James Kelman: Mo Problems

Published May 23, 2013

ABOVE: JAMES KELMAN. IMAGE COURTESY OF ANGUS BREMNER

Man Booker Prize-winner James Kelman’s new novel Mo Said She Was Quirky (Other Press) opens with Helen coming home from a late-night shift at a casino with her mates. As the night shifts into dawn, they stop at a London traffic light, and Helen sees a homeless man who may be her brother—triggering a mental struggle, as Helen drags herself, exhausted, back to the small flat she shares with boyfriend and daughter. She can’t sleep, haunted by the image of the dusty, street weary man. As the past she shared with her estranged brother, one she left bitter Scotland to get away from, flits through her brain, Helen is crushed by guilt, sympathy, and old feelings she thought she would never have to face again.

Kelman masters poetic stream of consciousness with bleak but sometimes tender images, tugging at the bonds of blood versus the families we choose to make for ourselves. The author expertly explores how far we will go for those we love, even if they’ve already been lost to us for years, and what happens when the past we have run so far from seeps regardless into our present. We spoke with Kelman from Scotland about run-ins with fate, punching people from your past, fighting for attention, and empathy.

ROYAL YOUNG: How do chance encounters change us?

JAMES KELMAN: Helen is an immigrant from Scotland. People like that don’t really want to have reminders of the past. They want to live in the present, they don’t want the past to rear its head up. That’s a difficult issue this young woman has to face. I think many immigrants feel real ambivalence to people of their own background, if they meet them in a new country.

YOUNG: What happens when the past is unwillingly forced upon us?

KELMAN: I think you see various issues that are all ethical and moral. To do with family obligations, Helen wonders whether her brother is suffering from some form of mental illness. Is she in a situation where she can alleviate some of that? If he is homeless, can she bring him into her home? Is there room to bring in someone else? This young woman has always had an ambivalence in her family life, an ambiguity in her relationships with her mother and father. There is guilt. I especially don’t like to see children feeling guilt, but I think it’s a fairly common feeling among them.

YOUNG: Guilt can really crush a kid.

KELMAN: It basically crushes a kid. That guilt that comes from the family. Children can feel terrible guilt if they’re unable to live up to particular guidelines. It’s almost like original sin—as soon as you do something, you’re wrong.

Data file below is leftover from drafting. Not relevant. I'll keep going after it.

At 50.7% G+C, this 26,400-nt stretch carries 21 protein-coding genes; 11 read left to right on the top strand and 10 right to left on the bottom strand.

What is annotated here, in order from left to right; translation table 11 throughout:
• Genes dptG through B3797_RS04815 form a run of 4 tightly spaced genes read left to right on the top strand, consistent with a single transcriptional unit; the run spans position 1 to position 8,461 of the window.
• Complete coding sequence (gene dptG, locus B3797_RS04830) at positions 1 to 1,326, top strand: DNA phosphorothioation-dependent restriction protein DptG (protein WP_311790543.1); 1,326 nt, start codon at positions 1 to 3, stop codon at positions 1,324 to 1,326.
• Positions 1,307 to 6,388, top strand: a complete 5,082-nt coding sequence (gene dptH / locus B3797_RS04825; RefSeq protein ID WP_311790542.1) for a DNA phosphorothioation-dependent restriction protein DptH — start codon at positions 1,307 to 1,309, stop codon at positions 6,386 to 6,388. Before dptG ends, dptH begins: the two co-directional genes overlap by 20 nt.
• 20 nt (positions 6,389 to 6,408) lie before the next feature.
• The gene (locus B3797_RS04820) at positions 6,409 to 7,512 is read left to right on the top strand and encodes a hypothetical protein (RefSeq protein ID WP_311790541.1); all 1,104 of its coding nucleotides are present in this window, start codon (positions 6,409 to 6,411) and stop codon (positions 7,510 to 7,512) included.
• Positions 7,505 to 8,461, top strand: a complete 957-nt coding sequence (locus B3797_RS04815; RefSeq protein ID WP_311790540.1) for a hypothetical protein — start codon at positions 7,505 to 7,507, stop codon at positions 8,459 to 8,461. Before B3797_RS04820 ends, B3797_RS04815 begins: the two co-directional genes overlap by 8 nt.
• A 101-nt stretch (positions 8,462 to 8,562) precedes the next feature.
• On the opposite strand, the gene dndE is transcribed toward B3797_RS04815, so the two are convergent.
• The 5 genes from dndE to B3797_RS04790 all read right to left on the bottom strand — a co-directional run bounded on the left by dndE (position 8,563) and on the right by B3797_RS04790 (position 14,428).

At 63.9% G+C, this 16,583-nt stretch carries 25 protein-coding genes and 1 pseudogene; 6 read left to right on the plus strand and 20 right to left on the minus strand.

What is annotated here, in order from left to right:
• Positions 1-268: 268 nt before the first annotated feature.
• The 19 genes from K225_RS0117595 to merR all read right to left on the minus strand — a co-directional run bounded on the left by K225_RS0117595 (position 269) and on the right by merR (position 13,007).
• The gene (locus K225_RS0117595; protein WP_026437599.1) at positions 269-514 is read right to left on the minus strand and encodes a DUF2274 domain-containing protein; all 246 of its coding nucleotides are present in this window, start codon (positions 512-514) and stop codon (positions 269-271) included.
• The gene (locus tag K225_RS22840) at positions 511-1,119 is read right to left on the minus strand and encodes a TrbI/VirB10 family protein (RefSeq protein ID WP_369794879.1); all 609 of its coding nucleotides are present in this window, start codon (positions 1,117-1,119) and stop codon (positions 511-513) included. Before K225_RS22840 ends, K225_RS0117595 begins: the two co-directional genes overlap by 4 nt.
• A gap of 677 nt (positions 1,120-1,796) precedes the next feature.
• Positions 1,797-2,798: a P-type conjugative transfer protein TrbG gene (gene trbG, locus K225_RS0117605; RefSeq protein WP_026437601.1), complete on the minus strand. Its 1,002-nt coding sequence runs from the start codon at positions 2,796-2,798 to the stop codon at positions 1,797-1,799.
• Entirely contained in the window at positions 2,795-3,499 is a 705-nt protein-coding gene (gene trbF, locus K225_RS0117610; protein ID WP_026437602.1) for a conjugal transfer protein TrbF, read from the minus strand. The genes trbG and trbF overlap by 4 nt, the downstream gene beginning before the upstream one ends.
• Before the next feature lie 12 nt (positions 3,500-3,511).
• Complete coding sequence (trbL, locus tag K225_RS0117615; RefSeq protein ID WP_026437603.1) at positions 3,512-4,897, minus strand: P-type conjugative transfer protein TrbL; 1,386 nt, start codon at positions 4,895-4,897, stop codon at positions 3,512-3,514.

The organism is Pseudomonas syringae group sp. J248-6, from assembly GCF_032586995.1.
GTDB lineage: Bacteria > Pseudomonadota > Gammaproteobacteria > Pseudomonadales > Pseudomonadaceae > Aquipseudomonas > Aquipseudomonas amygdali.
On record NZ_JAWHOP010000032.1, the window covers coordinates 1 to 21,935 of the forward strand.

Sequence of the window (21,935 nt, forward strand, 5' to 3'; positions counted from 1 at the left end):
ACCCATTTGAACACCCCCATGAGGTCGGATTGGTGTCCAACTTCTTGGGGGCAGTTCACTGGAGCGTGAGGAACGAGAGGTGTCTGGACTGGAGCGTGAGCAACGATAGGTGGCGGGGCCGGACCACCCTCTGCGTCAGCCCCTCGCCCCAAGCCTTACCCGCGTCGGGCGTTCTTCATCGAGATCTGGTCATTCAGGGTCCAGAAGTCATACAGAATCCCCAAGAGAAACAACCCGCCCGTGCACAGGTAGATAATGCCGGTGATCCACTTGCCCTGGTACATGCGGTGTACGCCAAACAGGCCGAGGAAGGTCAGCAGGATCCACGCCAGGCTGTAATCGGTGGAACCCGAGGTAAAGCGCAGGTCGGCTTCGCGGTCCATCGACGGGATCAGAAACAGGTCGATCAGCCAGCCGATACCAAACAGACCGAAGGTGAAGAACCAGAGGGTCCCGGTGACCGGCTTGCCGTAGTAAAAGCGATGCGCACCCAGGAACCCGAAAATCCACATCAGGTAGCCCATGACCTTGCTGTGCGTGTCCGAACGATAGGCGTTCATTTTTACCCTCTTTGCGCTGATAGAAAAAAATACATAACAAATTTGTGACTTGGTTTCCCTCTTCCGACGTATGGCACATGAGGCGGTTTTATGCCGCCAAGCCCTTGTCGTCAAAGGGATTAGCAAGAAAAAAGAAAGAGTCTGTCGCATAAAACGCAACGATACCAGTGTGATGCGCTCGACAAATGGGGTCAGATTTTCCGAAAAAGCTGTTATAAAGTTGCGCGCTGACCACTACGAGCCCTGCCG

YOUNG: I think even more dangerous than guilt is shame. With guilt, if you are stealing as a kid, there are certain things you should be punished for and taught morals. But to be made to feel ashamed by what you’re doing is dangerous.

KELMAN: Yes, and Helen feels shame from unknowing things from her own childhood. I think this is a big thing for siblings. She wonders if in some way she may have influenced her father into preferring her to her brother. Of course, children do fight for attention, but if they gain the attention too easily, I think they do feel shame. How long does the shame last? Some people will carry that burden for many, many years, and it will affect all their relationships.

YOUNG: You have this great line in the book: “Families don’t finish.”

KELMAN: Even if you manage to escape from your family, they are always there with you. People can go away into a new life and something happens that throws them back into their homes, all those things you think you’ve outgrown. Like, you know when you meet an old friend, maybe, from childhood and they may have never moved on in their life. They want to reaffirm an old relationship, and you want to punch them in the nose. They assume they are still in control of you.

YOUNG: [laughs] I think that attitude is very strange, and it makes me angry when I meet people from my past that are dealing with me on the same level that we had.

KELMAN: Yes.

YOUNG: It doesn’t allow a relationship to evolve.

KELMAN: And also it doesn’t allow for the idea that you may have evolved and developed, as if we all stand still. You’re not allowed to be someone who’s read 20 books in the last month, for example. That is quite a strong theme in the novel. Also, that Helen’s boyfriend is from a different culture and different community, which has bonds that seem to be stronger.

YOUNG: How can that different viewpoint free us from our own culture?

KELMAN: People need to be allowed to live their life as individuals. I don’t think you need to live with the obligation of community.

YOUNG: Do we ever truly understand someone else’s experiences?

KELMAN: Yes, I do. I think one of the essential parts of being a human being is that we can. That kind of knowledge is why we have the community vision, or the prospect that it takes two people to “understand” in a sense any truth. We need to be more than one perspective in order to survive. We need to be able to know when someone else is hurting or when someone else is in pain.

YOUNG: When you’re not in tune with other people’s pain, you must feel so full of it already yourself. It’s a very angry and lonely position.

KELMAN: Empathy is crucial. Empathy must come before sympathy.

MO SAID SHE WAS QUIRKY IS OUT NOW.